RSVP (invitations)

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In the context of social invitations, RSVP is a request for a response from the invited person or people. It is an initialism derived from the French phrase Répondez s'il vous plaît, literally "Reply if you please" or "Please reply". The acronym "RSVP" or the phrase "Répondez s'il vous plaît" are sometimes still used in current French to require confirmation of an invitation.[1] In French, however, the acronym SVP is used to write "please", and RSVP could be written "répondez SVP".

Emily Post[edit]

The high society of England adopted French etiquette in the late 18th century, and the writings of Emily Post aim to offer a standard no more stringent than that tradition. Late 20th century editions building on her 1920s work say, e.g., that "Anyone receiving an invitation with an R.S.V.P. on it is obliged to reply....",[2] and some recent editions describe breaching this standard as "inexcusably rude".

Emily Post advises anyone receiving an invitation with an RSVP on it must reply promptly, and should reply within a day or two of receiving the invitation.[3]

RSVP, regrets only[edit]

The phrase "RSVP, regrets only," or simply "Regrets only," is a popular modern variation on the Emily Post RSVP. The intention is to say "you need reply only if you are going to decline" with the effect "if you do not reply, that will be taken as an acceptance."

More specifically, if most invitations can be assumed to be accepted, a "regrets only" RSVP will reduce the communication required by both host and guests. The phrase "Regrets only" refers to the assumption that a decline will be worded with some variation of "We regret we cannot attend...," and it follows that if the guest intends to attend the event, any "regrets" will be missing from the reply.[4]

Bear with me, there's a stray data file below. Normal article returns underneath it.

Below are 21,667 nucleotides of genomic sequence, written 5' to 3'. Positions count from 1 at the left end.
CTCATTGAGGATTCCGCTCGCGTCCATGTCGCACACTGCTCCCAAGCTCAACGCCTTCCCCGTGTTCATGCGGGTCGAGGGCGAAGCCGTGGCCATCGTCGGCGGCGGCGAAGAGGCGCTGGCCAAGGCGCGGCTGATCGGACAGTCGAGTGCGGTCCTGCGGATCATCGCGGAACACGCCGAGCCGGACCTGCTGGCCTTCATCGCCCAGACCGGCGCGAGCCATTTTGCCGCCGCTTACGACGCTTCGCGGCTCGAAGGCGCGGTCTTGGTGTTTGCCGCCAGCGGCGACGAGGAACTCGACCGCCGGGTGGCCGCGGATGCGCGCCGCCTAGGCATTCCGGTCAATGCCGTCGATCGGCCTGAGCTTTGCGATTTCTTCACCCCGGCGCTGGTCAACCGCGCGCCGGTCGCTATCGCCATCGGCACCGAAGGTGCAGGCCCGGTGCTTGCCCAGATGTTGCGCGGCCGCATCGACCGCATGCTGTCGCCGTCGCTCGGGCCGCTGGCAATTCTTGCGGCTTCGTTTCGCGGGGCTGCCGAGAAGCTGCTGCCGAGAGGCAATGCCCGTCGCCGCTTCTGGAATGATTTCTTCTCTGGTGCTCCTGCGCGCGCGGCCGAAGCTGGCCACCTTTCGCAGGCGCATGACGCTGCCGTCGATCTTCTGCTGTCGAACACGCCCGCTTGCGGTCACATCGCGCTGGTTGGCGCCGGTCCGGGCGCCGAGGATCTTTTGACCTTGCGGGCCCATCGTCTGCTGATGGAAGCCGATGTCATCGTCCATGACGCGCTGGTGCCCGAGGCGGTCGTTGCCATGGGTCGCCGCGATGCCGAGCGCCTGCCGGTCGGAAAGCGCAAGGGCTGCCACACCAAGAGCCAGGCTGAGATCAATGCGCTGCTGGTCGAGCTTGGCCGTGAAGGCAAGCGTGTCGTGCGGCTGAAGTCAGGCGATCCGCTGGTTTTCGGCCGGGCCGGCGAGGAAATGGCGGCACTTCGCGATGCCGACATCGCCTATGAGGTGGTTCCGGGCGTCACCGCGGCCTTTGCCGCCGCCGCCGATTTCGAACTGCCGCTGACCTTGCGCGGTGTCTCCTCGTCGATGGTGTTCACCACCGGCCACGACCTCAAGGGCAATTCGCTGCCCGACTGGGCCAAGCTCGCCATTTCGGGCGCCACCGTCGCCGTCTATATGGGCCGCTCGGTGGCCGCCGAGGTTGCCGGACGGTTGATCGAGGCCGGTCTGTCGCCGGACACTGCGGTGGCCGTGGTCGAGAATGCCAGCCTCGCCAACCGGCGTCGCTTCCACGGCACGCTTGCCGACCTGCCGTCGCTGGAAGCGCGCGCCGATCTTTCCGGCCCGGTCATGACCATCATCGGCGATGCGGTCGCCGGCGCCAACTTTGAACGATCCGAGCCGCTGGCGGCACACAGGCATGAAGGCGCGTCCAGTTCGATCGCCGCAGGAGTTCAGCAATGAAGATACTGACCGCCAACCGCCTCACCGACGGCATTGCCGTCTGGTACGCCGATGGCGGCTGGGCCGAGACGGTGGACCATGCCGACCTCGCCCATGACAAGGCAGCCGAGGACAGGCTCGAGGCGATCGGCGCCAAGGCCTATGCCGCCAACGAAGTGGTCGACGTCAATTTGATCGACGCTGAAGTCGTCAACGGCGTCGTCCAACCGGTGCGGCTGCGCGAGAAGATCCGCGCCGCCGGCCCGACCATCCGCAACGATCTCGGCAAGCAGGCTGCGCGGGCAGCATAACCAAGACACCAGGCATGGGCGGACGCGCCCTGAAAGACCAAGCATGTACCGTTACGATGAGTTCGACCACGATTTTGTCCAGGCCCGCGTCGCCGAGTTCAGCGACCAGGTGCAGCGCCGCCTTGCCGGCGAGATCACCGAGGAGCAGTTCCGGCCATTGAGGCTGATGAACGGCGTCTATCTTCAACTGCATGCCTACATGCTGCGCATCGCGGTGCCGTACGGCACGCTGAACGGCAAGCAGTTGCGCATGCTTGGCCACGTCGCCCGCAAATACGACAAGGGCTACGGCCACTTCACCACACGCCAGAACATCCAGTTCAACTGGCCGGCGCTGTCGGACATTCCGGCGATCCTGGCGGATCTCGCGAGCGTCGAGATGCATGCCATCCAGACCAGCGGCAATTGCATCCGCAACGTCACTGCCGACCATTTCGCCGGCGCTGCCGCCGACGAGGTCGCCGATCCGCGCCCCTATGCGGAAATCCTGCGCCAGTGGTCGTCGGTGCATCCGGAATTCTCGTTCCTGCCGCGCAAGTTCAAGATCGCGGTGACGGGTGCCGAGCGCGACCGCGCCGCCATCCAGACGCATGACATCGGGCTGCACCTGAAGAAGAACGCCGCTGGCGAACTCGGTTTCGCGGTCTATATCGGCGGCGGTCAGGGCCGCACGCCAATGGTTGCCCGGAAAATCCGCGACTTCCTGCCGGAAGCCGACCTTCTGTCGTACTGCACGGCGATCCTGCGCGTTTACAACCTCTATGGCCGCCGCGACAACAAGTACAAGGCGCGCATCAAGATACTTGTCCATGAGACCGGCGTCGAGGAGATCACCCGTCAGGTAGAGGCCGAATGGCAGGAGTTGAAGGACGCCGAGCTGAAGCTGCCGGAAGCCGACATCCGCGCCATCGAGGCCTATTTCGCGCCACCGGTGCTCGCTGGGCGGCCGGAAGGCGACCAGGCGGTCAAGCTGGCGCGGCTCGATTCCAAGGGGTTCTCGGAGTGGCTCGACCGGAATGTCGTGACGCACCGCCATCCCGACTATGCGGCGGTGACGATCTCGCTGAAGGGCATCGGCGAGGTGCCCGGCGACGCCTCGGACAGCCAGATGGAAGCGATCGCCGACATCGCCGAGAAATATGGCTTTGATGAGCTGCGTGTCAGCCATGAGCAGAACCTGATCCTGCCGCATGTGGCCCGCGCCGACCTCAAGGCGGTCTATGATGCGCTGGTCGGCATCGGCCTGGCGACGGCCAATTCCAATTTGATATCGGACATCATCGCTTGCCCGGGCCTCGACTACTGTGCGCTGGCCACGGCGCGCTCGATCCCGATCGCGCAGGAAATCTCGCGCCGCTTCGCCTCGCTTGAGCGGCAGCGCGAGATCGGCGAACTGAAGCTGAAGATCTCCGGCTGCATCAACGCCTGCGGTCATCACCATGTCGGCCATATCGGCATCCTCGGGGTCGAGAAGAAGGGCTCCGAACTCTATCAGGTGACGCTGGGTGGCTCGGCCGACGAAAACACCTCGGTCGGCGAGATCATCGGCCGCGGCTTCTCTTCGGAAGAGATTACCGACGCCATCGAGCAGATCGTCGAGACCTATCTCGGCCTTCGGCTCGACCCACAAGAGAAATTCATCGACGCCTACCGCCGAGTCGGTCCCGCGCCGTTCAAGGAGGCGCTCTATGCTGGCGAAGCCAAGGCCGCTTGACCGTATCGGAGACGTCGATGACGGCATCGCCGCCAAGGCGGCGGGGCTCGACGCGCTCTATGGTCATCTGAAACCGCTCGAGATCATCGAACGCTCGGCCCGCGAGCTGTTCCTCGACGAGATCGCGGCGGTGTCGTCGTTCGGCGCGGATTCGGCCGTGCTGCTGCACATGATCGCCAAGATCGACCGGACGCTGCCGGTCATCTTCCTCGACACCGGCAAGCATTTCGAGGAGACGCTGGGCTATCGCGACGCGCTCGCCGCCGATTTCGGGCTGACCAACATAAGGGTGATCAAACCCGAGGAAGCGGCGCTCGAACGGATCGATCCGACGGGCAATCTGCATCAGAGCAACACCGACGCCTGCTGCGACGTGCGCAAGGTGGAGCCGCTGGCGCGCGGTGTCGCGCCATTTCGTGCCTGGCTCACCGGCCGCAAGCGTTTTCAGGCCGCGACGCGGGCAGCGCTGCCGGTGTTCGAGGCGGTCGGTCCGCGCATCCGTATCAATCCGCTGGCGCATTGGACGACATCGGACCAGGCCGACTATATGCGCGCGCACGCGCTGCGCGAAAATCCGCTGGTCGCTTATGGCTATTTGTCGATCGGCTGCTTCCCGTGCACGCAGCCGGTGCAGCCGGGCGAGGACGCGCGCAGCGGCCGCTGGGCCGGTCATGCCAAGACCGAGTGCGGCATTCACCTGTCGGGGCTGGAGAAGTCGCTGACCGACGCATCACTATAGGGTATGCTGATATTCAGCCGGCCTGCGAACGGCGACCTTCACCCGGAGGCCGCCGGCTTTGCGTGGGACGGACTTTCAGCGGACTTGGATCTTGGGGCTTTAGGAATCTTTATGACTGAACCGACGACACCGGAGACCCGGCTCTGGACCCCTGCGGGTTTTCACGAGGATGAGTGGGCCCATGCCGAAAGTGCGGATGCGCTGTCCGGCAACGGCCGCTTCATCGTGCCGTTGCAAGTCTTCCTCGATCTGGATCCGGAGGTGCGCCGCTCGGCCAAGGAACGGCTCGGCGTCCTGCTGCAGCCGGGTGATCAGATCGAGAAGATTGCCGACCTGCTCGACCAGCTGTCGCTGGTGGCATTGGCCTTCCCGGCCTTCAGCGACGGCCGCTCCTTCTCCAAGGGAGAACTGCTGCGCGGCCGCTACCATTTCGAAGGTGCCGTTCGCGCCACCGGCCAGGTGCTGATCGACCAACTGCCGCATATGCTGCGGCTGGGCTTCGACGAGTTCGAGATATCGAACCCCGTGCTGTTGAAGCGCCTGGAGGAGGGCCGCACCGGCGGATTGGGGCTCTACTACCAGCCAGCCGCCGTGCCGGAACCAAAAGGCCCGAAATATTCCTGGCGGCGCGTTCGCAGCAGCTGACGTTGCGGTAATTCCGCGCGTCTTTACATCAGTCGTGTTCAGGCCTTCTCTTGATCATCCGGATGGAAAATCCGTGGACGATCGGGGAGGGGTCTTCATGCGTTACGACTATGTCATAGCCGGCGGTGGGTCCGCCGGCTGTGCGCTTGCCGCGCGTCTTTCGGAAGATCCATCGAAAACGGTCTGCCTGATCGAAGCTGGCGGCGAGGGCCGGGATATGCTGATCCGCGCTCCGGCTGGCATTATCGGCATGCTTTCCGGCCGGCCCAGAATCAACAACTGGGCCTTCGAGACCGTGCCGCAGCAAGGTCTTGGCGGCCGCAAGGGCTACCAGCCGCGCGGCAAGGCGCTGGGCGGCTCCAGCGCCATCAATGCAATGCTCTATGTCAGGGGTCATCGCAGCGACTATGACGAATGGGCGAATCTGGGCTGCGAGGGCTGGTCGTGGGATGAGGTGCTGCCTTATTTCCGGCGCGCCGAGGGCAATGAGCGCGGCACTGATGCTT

Save the date cards[edit]

Prior to receiving the RSVP invitation, the host may mail out a "save the date" card to advise the date and location of the celebration. This may be used when the event will be held in a distant location to allow for travel plans, such as a wedding, christening or any other important event.[5]

RSVP please[edit]

In recent years, the use of RSVP in the English language has spread outside of the discourse of highly formal correspondence and commonly figures in group emails. In this context, the acronym seems to have loosened its tie to its original meaning and is often understood simply as an abbreviation for "reply". Many writers therefore routinely use the phrase "RSVP please", which from strictly semantic point of view is a pleonasm.


  1. ^ Invitation[better source needed]
  2. ^ Emphasis as in original; The new Emily Post's Etiquette, Emily Post & Elizabeth L. Post, Funk & Wagnalls, 1975
  3. ^ "Invitation Etiquette". The Emily Post Institute, Inc. Retrieved 2012-06-24. 
  4. ^
  5. ^ "Invitation Etiquette". The Emily Post Institute, Inc. Retrieved 2012-06-24. 

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